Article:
Last month’s 184-page net neutrality (0) opinion may be the most significant court decision in the telecom space since the Supreme Court’s Brand X decision (1) a decade ago. In a highly deferential decision, the DC Circuit court ratified the Federal Communications Commission’s (FCC) controversial reclassification of broadband Internet access as a Title II common carrier service, setting the stage for a broad regulatory agenda and permitting greater oversight over the Internet ecosystem. Given the stakes, it is unsurprising that the agency’s opponents refuse to throw in the towel, instead vowing to take the case to the Supreme Court (2). But will the high court take an interest in the case?
Court watchers know that the sages of One First Street accept only a small fraction of the cases vying for their attention each year. And in Rule 10 (3), the Justices have their own litmus test for whether a case is worthy of their attention. For the Justices, the policy stakes of a decision matter less than the legal stakes; cases where there is a split between the circuit courts that needs to be resolved, or where the case raises an important question of federal law that should be settled, are more likely to be heard.
Of course, the odds of the Court taking the case (or any case) are slim. And as Professor Christopher Yoo notes (4), there’s no circuit split here because the DC Circuit is the only court to have decided the scope of Title II. But if the Justices are interested in the case, there is one important legal question they may find worthy of their time, and it is rooted in the deference that was key to the agency’s victory: the scope of the “major questions” exception to the Chevron doctrine. I discussed this issue in a recent Perspectives (5) article for the Free State Foundation:
The Supreme Court announced a “major questions” exception in the 2015 Affordable Care Act decision, King v. Burwell. But its origins go back to the Food and Drug Administration’s efforts to regulate tobacco during the 1990s. In essence, the court explained then that Chevron’s assumption that Congress implicitly delegated to agencies the authority to resolve statutory ambiguities should not apply in cases involving “deep economic and political significance.” But the precise contours of this murky exception remain unclear. The DC Circuit’s Open Internet opinion provides an excellent vehicle for the Justices to provide greater detail and helpful guidance on a question that goes to the very heart of the rule of law and the role of the courts in our constitutional republic. To be specific, the question to be put to the Supreme Court goes to the role of the courts, as Chief Justice Marshall put it over 200 years ago in Marbury v. Madison, “to say what the law is.”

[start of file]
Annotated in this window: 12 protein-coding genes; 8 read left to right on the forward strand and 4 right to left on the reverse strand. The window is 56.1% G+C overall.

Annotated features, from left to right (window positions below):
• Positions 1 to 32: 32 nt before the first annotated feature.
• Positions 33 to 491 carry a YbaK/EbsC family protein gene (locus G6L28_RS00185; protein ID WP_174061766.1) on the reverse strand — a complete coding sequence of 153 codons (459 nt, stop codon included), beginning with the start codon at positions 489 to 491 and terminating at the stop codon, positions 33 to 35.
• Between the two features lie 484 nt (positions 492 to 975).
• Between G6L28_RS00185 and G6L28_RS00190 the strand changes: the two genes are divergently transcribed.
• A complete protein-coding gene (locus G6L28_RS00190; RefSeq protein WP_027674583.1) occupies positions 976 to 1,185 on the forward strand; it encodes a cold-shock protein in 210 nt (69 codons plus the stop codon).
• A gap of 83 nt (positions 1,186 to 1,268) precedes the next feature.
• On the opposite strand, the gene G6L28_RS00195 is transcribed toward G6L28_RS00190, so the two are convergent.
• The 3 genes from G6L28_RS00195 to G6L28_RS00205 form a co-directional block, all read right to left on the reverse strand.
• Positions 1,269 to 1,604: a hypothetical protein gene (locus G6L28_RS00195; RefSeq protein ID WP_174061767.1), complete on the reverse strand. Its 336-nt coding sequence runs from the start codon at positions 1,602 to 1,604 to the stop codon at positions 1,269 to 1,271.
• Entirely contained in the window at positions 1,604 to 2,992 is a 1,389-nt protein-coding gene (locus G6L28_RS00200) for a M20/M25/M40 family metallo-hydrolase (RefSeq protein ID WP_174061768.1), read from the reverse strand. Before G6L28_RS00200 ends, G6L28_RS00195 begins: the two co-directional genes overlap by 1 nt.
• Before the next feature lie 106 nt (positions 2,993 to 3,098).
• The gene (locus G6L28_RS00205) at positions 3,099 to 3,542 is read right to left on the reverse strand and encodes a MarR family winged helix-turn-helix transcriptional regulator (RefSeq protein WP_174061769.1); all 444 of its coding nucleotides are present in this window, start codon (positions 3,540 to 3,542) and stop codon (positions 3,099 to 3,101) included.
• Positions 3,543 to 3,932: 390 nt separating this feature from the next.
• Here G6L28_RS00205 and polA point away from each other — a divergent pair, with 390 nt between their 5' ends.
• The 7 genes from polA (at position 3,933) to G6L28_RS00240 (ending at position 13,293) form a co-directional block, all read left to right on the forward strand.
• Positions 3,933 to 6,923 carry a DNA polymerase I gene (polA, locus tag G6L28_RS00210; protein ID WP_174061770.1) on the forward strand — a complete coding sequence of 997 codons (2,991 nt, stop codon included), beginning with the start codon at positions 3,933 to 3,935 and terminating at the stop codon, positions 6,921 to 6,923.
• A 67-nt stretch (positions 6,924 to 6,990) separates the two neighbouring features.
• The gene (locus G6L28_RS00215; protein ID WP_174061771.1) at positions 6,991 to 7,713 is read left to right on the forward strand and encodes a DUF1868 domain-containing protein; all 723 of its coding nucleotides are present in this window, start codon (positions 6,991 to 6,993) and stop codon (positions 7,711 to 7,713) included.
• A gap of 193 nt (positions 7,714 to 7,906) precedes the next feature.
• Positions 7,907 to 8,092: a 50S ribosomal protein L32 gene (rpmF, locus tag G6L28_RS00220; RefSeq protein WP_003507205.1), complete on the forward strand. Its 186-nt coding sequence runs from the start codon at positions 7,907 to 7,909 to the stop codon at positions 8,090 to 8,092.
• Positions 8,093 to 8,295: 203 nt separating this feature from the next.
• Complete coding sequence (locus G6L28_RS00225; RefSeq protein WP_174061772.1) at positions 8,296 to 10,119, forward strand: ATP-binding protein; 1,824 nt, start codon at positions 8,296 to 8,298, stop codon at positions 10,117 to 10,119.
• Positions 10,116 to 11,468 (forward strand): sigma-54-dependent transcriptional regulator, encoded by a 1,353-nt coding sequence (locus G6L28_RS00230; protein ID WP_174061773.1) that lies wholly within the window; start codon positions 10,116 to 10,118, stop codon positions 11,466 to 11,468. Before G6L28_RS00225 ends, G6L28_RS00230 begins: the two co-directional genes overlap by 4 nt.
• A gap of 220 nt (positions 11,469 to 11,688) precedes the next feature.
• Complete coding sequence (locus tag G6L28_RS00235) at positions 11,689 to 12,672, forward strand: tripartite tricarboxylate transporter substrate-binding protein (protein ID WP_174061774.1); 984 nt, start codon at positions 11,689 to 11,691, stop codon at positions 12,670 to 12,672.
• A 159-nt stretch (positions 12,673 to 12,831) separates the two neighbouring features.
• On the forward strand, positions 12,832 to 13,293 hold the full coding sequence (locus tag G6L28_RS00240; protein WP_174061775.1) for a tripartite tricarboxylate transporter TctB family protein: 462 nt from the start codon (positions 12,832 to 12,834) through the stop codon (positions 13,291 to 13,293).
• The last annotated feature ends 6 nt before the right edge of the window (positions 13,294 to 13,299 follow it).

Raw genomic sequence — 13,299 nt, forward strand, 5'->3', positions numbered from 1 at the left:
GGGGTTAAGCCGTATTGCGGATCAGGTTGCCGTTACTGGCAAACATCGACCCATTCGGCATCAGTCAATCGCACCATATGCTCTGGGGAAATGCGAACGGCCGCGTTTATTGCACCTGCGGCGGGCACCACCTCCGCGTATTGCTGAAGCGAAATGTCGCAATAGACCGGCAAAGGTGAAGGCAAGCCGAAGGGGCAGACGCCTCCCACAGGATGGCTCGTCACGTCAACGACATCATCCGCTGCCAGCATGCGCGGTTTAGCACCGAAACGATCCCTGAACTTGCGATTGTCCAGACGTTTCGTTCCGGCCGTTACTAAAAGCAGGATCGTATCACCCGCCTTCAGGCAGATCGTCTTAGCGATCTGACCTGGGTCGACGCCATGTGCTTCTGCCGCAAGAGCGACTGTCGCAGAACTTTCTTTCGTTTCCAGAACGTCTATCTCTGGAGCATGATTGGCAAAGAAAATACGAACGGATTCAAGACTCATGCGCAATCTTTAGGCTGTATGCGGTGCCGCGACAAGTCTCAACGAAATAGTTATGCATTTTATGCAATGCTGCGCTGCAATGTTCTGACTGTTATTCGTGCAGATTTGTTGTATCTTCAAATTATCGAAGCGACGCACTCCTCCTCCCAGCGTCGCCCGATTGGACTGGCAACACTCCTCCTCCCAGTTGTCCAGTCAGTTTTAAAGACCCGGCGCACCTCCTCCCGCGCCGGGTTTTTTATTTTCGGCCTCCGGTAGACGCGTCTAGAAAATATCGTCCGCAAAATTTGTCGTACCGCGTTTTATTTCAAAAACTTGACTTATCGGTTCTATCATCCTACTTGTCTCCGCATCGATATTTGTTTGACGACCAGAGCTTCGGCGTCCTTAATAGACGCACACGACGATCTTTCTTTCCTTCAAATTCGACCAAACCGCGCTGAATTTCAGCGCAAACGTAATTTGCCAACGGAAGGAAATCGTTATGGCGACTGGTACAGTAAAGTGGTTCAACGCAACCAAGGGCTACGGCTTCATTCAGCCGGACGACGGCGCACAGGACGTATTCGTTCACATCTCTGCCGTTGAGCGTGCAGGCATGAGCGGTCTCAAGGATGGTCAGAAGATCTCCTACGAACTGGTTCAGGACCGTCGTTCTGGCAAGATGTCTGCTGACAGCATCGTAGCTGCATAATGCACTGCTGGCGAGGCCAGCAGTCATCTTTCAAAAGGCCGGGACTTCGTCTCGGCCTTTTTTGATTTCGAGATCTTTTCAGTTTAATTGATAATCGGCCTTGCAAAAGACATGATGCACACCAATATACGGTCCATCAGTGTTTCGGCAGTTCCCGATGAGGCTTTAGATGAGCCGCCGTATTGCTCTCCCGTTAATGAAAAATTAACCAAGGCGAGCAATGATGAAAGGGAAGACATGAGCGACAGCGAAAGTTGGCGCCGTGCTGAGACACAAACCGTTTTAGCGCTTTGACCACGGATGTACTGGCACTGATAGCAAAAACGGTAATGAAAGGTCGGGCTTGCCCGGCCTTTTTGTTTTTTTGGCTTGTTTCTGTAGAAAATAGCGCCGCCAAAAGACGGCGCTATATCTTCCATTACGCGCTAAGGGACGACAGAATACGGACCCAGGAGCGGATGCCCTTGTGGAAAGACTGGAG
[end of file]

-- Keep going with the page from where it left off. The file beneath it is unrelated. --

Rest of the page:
This article builds on an amicus brief that TechPolicyDaily co-blogger Gus Hurwitz drafted (and that I joined as one of the signatories) before the DC Circuit Court. The lower court punted on the issue, finding (probably correctly) that its hands were tied by prior Supreme Court precedent. But after King v. Burwell, the Supreme Court may not feel so bound, and the facts of this case seem tailor-made to fit the exception.
The FCC seems to have given the Justices a near-perfect case to discuss the issue further. Like Brown & Williamson, the agency reversed course to assert jurisdiction over a politically volatile issue. And like the Affordable Care Act’s insurance exchanges, the Internet is a matter of “deep economic and political significance.” The FCC has explained that the Internet “drives the American economy and serves, every day, as a critical tool for America’s citizens to conduct commerce, communicate, educate, entertain, and engage in the world around them.” Like the ACA, it involves “billions of dollars” and affects “hundreds of millions of consumers across the country and around the world.” Once relegated to a wonky corner of regulatory utility law, the question of how to regulate broadband providers has become a “policy decision” of considerable “economic magnitude,” as evinced by both the four-million-plus comments filed in the Open Internet proceeding and President Obama’s unprecedented decision to publicly pressure an independent agency into adopting it. Like the ACA, the far-reaching ramifications of the FCC’s jurisdictional power grab strongly suggests that this is “one of those cases” where the court should “hesitate before concluding that Congress intended such an implicit delegation” of authority to the agency.
Of course, no one can predict what the Justices will decide to do each term, and even if they take the case, they may affirm the agency as a matter of statutory interpretation (as the late Justice Scalia was inclined to do in his Brand X dissent). But the court has shown an increasing uneasiness with the scope of Chevron and other doctrines that give broad deference to administrative agencies. If the Justices wish to clarify the scope of their new exception or give their nascent administrative law counter-revolution a jolt, this would be an excellent place to do so.
You can download the full article here (6), which lays out the major questions exception in greater depth and argues for its applicability to this case.